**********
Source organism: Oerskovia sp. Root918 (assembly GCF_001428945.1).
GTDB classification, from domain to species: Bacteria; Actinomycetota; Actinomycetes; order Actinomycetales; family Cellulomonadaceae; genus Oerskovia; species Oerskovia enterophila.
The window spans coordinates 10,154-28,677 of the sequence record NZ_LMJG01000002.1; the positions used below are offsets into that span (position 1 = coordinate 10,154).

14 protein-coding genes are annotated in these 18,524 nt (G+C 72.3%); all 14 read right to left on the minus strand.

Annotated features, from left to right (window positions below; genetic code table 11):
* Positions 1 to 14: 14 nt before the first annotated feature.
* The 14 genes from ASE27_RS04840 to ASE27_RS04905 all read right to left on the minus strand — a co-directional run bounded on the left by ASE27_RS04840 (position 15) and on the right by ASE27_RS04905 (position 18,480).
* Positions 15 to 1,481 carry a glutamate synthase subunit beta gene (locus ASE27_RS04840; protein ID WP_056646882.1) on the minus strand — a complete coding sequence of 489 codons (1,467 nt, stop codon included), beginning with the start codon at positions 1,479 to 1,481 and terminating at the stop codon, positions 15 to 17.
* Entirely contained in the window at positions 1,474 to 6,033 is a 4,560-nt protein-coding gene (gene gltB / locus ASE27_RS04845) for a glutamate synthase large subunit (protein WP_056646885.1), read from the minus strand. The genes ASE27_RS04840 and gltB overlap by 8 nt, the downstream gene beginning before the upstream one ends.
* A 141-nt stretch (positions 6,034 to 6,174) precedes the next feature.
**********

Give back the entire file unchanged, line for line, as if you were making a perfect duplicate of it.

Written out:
Source organism: Oerskovia sp. Root918 (assembly GCF_001428945.1).
GTDB classification, from domain to species: Bacteria; Actinomycetota; Actinomycetes; order Actinomycetales; family Cellulomonadaceae; genus Oerskovia; species Oerskovia enterophila.
The window spans coordinates 10,154-28,677 of the sequence record NZ_LMJG01000002.1; the positions used below are offsets into that span (position 1 = coordinate 10,154).

14 protein-coding genes are annotated in these 18,524 nt (G+C 72.3%); all 14 read right to left on the minus strand.

Annotated features, from left to right (window positions below; genetic code table 11):
* Positions 1 to 14: 14 nt before the first annotated feature.
* The 14 genes from ASE27_RS04840 to ASE27_RS04905 all read right to left on the minus strand — a co-directional run bounded on the left by ASE27_RS04840 (position 15) and on the right by ASE27_RS04905 (position 18,480).
* Positions 15 to 1,481 carry a glutamate synthase subunit beta gene (locus ASE27_RS04840; protein ID WP_056646882.1) on the minus strand — a complete coding sequence of 489 codons (1,467 nt, stop codon included), beginning with the start codon at positions 1,479 to 1,481 and terminating at the stop codon, positions 15 to 17.
* Entirely contained in the window at positions 1,474 to 6,033 is a 4,560-nt protein-coding gene (gene gltB / locus ASE27_RS04845) for a glutamate synthase large subunit (protein WP_056646885.1), read from the minus strand. The genes ASE27_RS04840 and gltB overlap by 8 nt, the downstream gene beginning before the upstream one ends.
* A 141-nt stretch (positions 6,034 to 6,174) precedes the next feature.